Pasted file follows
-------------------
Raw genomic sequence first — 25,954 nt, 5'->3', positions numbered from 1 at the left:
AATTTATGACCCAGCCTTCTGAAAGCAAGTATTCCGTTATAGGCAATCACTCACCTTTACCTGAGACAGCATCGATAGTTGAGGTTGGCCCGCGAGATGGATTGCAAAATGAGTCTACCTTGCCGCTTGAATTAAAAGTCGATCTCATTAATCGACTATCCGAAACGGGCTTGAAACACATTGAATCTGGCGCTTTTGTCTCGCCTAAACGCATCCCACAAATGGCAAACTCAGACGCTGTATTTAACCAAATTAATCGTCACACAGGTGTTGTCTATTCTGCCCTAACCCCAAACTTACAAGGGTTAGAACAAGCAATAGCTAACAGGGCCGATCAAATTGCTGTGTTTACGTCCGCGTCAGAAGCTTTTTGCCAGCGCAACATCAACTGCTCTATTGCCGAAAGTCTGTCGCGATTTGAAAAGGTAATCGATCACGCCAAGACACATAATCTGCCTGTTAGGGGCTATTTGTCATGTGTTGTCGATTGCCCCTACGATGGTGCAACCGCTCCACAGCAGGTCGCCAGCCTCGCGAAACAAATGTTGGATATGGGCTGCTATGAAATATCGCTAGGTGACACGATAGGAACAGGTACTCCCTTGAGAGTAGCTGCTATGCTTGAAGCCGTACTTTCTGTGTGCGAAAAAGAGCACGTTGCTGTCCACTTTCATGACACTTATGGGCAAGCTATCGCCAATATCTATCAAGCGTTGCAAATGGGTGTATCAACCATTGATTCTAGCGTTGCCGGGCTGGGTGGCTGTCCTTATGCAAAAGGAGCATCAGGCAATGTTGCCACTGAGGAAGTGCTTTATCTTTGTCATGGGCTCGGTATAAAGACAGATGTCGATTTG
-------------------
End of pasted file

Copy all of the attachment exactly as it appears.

Raw genomic sequence first — 25,954 nt, 5'->3', positions numbered from 1 at the left:
AATTTATGACCCAGCCTTCTGAAAGCAAGTATTCCGTTATAGGCAATCACTCACCTTTACCTGAGACAGCATCGATAGTTGAGGTTGGCCCGCGAGATGGATTGCAAAATGAGTCTACCTTGCCGCTTGAATTAAAAGTCGATCTCATTAATCGACTATCCGAAACGGGCTTGAAACACATTGAATCTGGCGCTTTTGTCTCGCCTAAACGCATCCCACAAATGGCAAACTCAGACGCTGTATTTAACCAAATTAATCGTCACACAGGTGTTGTCTATTCTGCCCTAACCCCAAACTTACAAGGGTTAGAACAAGCAATAGCTAACAGGGCCGATCAAATTGCTGTGTTTACGTCCGCGTCAGAAGCTTTTTGCCAGCGCAACATCAACTGCTCTATTGCCGAAAGTCTGTCGCGATTTGAAAAGGTAATCGATCACGCCAAGACACATAATCTGCCTGTTAGGGGCTATTTGTCATGTGTTGTCGATTGCCCCTACGATGGTGCAACCGCTCCACAGCAGGTCGCCAGCCTCGCGAAACAAATGTTGGATATGGGCTGCTATGAAATATCGCTAGGTGACACGATAGGAACAGGTACTCCCTTGAGAGTAGCTGCTATGCTTGAAGCCGTACTTTCTGTGTGCGAAAAAGAGCACGTTGCTGTCCACTTTCATGACACTTATGGGCAAGCTATCGCCAATATCTATCAAGCGTTGCAAATGGGTGTATCAACCATTGATTCTAGCGTTGCCGGGCTGGGTGGCTGTCCTTATGCAAAAGGAGCATCAGGCAATGTTGCCACTGAGGAAGTGCTTTATCTTTGTCATGGGCTCGGTATAAAGACAGATGTCGATTTG